Congress fights like hell to keep six figure Air Traffic Controllers employed at abandoned airports, and Amtrak has lost almost a billion dollars in ten years just on food and beverage service!
    The dole must go on!

    • Chuck November 14, 2012, 5:25 pm

      can’t forget that the gold/silver game is rigged by JP/GS…et al. How do we stop the paper players and get the market to reflect the true value of PMs? You can’t…..until the whole thing resets…..and that means chaos.

  • John Jay November 14, 2012, 6:01 am

    I don’t follow gold much, but on my monthly futures chart I see a 40 DMA line at 1450 and the 200 DMA at 814.
    And for the December 2012 contract, it has not been below 1500 bucks since July of 2011.
    A strong up trend to say the least.
    Plenty of potential for it to break up from it’s sideways motion on the monthly chart.
    Just consider:

    Obama is very likely working on “Packing” the Supreme Court at the first opportunity.

    The Fed’s QE will never end, gasoline is still up about 400% from 12 years ago, everything I buy at the grocery store is up a lot. A pound of baking soda was $.60 not that long ago, $1.20 the last time I looked. Cat food, was $.45 a can about 2 years ago, $.70 now. Health insurance, college tuition, property taxes, utility bills, are they up or down for you? The only deflation I consistently see is in wages.

    A major war in the MENA is a very real possibility, with a big spike in oil prices as a consequence.

    The “Fiscal Cliff” problem will be kicked on down the road, and the monthly budget deficit just checked in at $120 billion.

    Who knows where the Petraeus Soap Opera will lead?

    Who knows where the EU Soap Opera will lead?

    Will Germany et al get ugly with the Fed about getting their gold back from the Manhattan vault?
    Is that gold even there?

    China is buying gold for their CB I believe.

    All in all, gold should hold it’s own at the very least.

    • Cam Fitzgerald November 14, 2012, 8:34 am

      I don’t think there is any doubt that China is buying Gold on behalf of its Central Bank, John. The accumulation has been going on for quite some time and though little is known about the exact quantities purchased (or those retained from domestic production) we do know they are taking it seriously.

      From Zero Hedge this morning I came across what I thought was a fascinating insight into the Chinese Gold accumulation process now underway. ZeroHedge writes:

      “China needs to add to its gold reserves to ensure national economic and financial safety, promote yuan globalization and as a hedge against foreign- reserve risks, Gao Wei, an official from the Department of International Economic Affairs of Ministry of Foreign Affairs, writes in a commentary in the China Securities Journal today.

      •While gold prices are currently near record highs, China can build its reserves by buying low and selling high amid the short-term volatility, Gao writes in newspaper. China’s gold reserve is “too small”, Gao says”.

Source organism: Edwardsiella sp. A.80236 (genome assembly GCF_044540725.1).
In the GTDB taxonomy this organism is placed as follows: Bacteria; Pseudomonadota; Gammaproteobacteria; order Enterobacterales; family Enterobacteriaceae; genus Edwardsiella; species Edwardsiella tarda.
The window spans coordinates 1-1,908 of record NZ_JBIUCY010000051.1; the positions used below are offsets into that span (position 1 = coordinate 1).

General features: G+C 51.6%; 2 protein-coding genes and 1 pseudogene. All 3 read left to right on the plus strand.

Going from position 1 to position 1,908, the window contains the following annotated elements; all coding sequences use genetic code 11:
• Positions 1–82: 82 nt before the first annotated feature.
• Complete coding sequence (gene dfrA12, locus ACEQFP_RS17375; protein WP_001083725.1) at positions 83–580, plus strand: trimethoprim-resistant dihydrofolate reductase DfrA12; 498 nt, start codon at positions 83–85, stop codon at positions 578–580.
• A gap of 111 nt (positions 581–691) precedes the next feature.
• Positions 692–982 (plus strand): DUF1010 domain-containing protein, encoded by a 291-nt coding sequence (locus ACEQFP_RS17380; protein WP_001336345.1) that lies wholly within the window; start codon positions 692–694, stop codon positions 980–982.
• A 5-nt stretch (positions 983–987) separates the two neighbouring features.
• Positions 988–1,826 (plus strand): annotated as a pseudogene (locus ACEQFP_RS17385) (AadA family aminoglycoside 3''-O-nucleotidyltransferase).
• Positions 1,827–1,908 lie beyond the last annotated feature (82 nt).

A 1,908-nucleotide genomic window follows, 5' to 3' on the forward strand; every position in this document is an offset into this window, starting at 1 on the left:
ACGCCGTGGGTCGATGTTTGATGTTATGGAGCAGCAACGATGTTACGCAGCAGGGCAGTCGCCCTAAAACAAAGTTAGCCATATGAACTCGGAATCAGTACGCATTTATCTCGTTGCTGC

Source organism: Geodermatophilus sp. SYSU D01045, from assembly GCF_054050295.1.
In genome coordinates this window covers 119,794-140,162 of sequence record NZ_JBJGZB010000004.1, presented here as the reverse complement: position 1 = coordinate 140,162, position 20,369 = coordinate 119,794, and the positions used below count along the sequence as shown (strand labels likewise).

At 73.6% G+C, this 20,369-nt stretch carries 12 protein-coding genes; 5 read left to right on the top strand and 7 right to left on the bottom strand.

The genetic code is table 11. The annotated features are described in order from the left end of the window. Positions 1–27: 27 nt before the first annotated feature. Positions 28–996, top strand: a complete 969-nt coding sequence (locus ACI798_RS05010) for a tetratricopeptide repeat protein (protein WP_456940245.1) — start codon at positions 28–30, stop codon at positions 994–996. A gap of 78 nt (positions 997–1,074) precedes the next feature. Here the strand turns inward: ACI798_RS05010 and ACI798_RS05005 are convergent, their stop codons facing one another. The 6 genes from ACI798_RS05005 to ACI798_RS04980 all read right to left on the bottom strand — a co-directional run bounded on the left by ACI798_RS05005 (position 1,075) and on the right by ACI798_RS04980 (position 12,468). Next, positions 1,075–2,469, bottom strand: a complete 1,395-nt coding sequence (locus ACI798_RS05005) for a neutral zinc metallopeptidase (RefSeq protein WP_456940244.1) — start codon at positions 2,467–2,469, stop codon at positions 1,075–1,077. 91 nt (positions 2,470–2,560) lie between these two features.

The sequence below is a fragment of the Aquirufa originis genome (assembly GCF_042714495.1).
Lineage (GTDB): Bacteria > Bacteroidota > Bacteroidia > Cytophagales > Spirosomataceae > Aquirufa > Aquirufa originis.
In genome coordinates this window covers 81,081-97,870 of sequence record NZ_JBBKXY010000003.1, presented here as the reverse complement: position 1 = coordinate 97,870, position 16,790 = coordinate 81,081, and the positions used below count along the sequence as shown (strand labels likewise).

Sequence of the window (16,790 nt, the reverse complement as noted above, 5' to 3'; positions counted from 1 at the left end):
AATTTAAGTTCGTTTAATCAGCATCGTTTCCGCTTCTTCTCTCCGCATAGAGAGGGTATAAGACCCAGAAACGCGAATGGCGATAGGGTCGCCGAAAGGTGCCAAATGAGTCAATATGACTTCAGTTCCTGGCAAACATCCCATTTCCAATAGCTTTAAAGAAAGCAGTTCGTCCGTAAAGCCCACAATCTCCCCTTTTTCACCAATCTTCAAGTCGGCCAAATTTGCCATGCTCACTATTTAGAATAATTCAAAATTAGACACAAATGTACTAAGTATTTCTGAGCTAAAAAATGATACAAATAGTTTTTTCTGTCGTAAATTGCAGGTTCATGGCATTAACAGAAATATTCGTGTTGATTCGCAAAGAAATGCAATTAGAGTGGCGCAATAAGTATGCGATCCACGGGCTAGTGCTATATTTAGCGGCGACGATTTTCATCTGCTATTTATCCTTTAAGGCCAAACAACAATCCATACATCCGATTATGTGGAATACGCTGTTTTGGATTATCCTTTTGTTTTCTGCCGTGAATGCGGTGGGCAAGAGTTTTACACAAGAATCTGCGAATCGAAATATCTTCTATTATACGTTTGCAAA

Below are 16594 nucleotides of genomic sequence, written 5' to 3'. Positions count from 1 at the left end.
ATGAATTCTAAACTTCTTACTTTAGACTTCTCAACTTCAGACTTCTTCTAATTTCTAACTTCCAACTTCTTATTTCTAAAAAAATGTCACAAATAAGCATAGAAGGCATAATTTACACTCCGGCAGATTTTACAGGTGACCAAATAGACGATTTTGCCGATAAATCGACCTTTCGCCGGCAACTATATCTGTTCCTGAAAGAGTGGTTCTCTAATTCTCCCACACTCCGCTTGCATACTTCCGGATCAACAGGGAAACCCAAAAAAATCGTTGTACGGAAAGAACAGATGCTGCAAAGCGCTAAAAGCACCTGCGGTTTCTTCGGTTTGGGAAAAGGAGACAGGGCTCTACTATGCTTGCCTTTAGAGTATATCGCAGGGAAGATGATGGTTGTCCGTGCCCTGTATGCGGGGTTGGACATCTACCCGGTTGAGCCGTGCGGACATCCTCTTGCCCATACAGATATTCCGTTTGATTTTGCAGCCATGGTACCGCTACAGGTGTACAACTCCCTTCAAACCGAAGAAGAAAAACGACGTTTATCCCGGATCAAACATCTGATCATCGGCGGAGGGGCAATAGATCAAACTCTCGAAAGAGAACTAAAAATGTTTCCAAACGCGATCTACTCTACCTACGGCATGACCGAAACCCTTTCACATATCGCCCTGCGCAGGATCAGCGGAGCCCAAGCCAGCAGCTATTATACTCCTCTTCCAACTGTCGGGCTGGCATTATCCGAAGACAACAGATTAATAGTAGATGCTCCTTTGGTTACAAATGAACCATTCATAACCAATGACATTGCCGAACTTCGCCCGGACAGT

That was an eye opener for me. If indeed China is already the worlds second largest holder of Gold and it is pursuing a policy of buying on weakness while selling on strength as an end to accumulation then everyone needs to consider it is within their power to dictate prices to some extent. Make no mistake….they can move the market. If we knew exactly who their network of dealers were it would be simpler to prove that price management is actively being practiced on a wide scale.

      The idea here fits very nicely with Ricks analysis of a very long slow technical trend formation before a significant breakout event occurs. So while everyone else is huffing and puffing about Central bank gold manipulation in the West we should perhaps keep in mind that some price moderation is now taking place as an outcome of strategic buying and selling in Asia.

      The folks over there are simply playing off existing market volatility in the same way swing traders might try to make a buck but rather than making that buck the goal is to build reserves steadily over time. Hell, they are admitting as much if we can rely on Gao Wei’s comments.

      Obviously this idea is at odds with the belief that Chinese Central Bank ambitions revolve around the employment of a simplistic “buy and hold” strategy.

      Instead I believe that Mr Wei has tipped his hand and told us exactly how the acquisition process is now unfolding. The point here though is that if indeed the worlds second largest gold holder is acquiring reserves slowly through daily buy and sell routines then we should anticipate golds price to remain relatively flat for an extended period of time as the metal slowly shifts East and the buyer gets what he covets most.

      Physical metal. The real deal. And lots of it.

    • DK November 14, 2012, 9:24 pm

      Yea John Jay, a healthy dose of future punishment in our pockets.
      And to think, the Doomsday clock was set to 5 minutes to midnight back in January.

    • DK November 14, 2012, 10:13 pm